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Rewarding work on the weekend

From remodeling to gardening, many homeowners enjoy the special feeling they get from handling a project themselves.

© St. Petersburg Times
published November 1, 2002

They are weekend warriors.

They are homeowners who, weekdays, live normal lives, working in offices, hospitals, restaurants and stores.

Come Saturday and Sunday, they arm themselves with hammers, paintbrushes, saws and shovels to do battle with the peeling paint, faulty plumbing, weeds and general disrepair that have befallen their homes.

They return again and again to armories better known as Home Depot and Lowe's.

They walk slowly among the hinges, screws, paint and lumber, looking for the right size, the perfect hue. Rarely do they smile. But that's not necessarily because they're unhappy about the task.

"It's more rewarding than tortuous," said David Barnes, visiting the Home Depot south of Gandy Boulevard on a recent Saturday. "You dread doing the project, but once it's done you can stand back and say, 'I did this.' "

David and his wife, Deborah, have lived for nearly six years in a South Tampa home built in 1952. They're finishing the bathroom after "months of research and buying and returning things," Deborah Barnes said.

They'll tackle the kitchen next, she said, as she clutched the book Kitchen and Baths 1-2-3 to her chest.

Ken and Melanie Walsh have lived in their 1940s South Tampa home for a little over two years.

"It's an older house, so it always needs some type of work," Ken Walsh said.

In recent weekends, the two have been putting a fence around the yard.

"I do things like point and say, 'That hole needs to be bigger,' " Melanie Walsh said.

Ashley Purdy made the trip to Home Depot on a relatively cool afternoon accompanied by a small army: her young son, Kenny, and daughter, Maribeth.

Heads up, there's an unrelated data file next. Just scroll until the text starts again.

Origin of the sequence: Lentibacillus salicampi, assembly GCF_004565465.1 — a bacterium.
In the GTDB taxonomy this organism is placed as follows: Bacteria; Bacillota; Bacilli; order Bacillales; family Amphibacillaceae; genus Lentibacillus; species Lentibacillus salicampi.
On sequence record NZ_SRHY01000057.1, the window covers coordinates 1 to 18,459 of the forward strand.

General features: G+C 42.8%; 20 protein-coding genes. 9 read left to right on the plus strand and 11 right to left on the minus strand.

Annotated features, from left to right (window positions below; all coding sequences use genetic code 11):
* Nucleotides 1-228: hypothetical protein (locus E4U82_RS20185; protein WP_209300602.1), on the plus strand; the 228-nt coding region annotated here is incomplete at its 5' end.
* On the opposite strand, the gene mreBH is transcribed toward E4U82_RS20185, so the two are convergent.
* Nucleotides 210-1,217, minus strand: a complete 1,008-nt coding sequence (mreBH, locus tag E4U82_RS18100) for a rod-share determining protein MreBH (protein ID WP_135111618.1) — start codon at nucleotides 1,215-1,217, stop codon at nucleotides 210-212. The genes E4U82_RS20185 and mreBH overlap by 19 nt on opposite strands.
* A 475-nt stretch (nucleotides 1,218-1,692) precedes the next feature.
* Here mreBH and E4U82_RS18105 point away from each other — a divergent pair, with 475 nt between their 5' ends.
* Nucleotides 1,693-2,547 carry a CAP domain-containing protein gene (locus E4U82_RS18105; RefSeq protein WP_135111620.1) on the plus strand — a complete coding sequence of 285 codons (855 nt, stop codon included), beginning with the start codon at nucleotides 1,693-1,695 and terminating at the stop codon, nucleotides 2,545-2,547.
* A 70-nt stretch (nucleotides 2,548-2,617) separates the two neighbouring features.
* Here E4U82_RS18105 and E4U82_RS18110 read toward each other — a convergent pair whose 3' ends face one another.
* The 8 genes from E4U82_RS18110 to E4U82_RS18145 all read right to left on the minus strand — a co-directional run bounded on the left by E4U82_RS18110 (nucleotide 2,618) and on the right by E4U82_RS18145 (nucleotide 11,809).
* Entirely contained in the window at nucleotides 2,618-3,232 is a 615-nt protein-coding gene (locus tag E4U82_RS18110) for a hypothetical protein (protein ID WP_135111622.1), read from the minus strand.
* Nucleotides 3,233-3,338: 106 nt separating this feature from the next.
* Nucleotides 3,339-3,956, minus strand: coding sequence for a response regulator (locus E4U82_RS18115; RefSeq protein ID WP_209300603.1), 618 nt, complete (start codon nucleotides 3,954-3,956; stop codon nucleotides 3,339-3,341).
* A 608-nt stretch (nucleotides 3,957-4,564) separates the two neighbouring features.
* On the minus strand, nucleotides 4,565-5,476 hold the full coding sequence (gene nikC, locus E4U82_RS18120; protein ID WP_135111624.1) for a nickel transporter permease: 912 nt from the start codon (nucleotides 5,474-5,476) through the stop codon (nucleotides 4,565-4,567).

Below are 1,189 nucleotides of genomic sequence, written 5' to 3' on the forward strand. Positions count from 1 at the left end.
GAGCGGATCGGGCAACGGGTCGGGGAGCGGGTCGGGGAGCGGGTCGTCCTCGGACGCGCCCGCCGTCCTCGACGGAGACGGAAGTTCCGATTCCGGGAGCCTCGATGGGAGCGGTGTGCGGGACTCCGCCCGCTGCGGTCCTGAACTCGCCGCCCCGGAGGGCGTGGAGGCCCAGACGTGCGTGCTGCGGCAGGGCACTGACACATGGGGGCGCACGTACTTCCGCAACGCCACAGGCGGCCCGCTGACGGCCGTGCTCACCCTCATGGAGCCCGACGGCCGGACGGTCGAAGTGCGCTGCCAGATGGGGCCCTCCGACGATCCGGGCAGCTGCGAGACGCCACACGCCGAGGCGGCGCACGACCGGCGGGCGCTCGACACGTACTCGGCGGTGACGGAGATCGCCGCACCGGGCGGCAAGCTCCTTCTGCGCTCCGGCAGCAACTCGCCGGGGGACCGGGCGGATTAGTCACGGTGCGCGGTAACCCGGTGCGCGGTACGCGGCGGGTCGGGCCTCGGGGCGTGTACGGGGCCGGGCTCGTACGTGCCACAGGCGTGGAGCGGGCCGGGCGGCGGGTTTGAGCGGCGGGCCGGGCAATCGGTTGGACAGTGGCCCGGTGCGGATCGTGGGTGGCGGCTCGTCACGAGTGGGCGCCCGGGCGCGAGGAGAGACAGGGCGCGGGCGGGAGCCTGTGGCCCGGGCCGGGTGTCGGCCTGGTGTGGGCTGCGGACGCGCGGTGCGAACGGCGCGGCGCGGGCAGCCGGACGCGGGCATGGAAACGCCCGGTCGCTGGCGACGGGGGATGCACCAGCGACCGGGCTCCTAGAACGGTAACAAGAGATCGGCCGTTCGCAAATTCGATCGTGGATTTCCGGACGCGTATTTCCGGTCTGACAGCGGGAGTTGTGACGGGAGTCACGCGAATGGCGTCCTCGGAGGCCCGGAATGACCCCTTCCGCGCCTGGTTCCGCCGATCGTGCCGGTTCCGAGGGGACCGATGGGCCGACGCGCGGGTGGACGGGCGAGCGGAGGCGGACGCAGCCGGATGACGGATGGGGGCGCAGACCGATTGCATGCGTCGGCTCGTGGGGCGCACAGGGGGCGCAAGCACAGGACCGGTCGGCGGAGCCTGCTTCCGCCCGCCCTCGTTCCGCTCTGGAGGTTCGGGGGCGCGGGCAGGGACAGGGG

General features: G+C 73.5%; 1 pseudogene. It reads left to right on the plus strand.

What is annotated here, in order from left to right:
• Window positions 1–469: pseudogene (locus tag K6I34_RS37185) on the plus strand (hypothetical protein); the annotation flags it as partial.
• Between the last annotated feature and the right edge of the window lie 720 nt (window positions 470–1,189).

"We're going to plant some flowers so they'll look pretty at Christmas," Purdy said. "And we're going to clean the patio and furniture out there. The weather's nice so it's time to get it all cleaned."

Her plan was to get it all done on Saturday so she could kick back and watch the Bucs on television the next day.

"What color do you want?" she asked her kids. "Pink, purple, orange or red?"

The chorus of responses pointed her to pink.

The enthusiasm of weekend warriors has catapulted do-it-yourself home improvement chains Home Depot and Lowe's to the uppermost spots of top retail store lists. In March, Fortune magazine ranked Home Depot first and Lowe's second in its list of top specialty retail stores, based on a survey of 10,000 corporate executives. And Triversity, a retail industry consultant, placed Home Depot in the No. 2 spot in its list of all retail stores.

BusinessWeek magazine ranked Lowe's No. 8 and Home Depot No. 13 in its annual BusinessWeek 50 edition. The listings are based on corporate sales growth, earnings growth and total shareholder return.

Regular shoppers Norma and Josue Santiago figure they spend money at Home Depot every weekend. They've lived in their South Tampa home for 14 years, and there's always something that needs to be done. They recently put up a vinyl fence, replaced tiles in their kitchen and pondered window replacement.

Farther north in Hillsborough County, the Lowe's Home Improvement Warehouse on Waters Avenue is equally busy.

Manny Alicea cruised the aisles with a drawing of a work bench in his hand, a project that would invite more projects. He visits Lowe's at least once every few weeks, often with a to-do list supplied by his wife.

"It's a little hobby of mine," he said.

In the light fixture section, Major Bloom pushed a cart for his mother, Joyce. Bloom was about to install a vanity mirror and recessed hallway lighting in his mother's home of 24 years. He tackles such tasks for her every few months and loves every minute of it, he said.

"Coming here is like coming to the toy store," he said.

Teresa Diaz, with paint spattered on her arms, legs, hands and clothes, was patiently waiting for several gallons of paint in a shade called orchid petal.

Diaz, who bought her house just last month, is a new recruit to the weekend warriors.

"It's fun," she decided, seemingly surprised by her own response. "When you're doing something for yourself, you do it the way you want it done."

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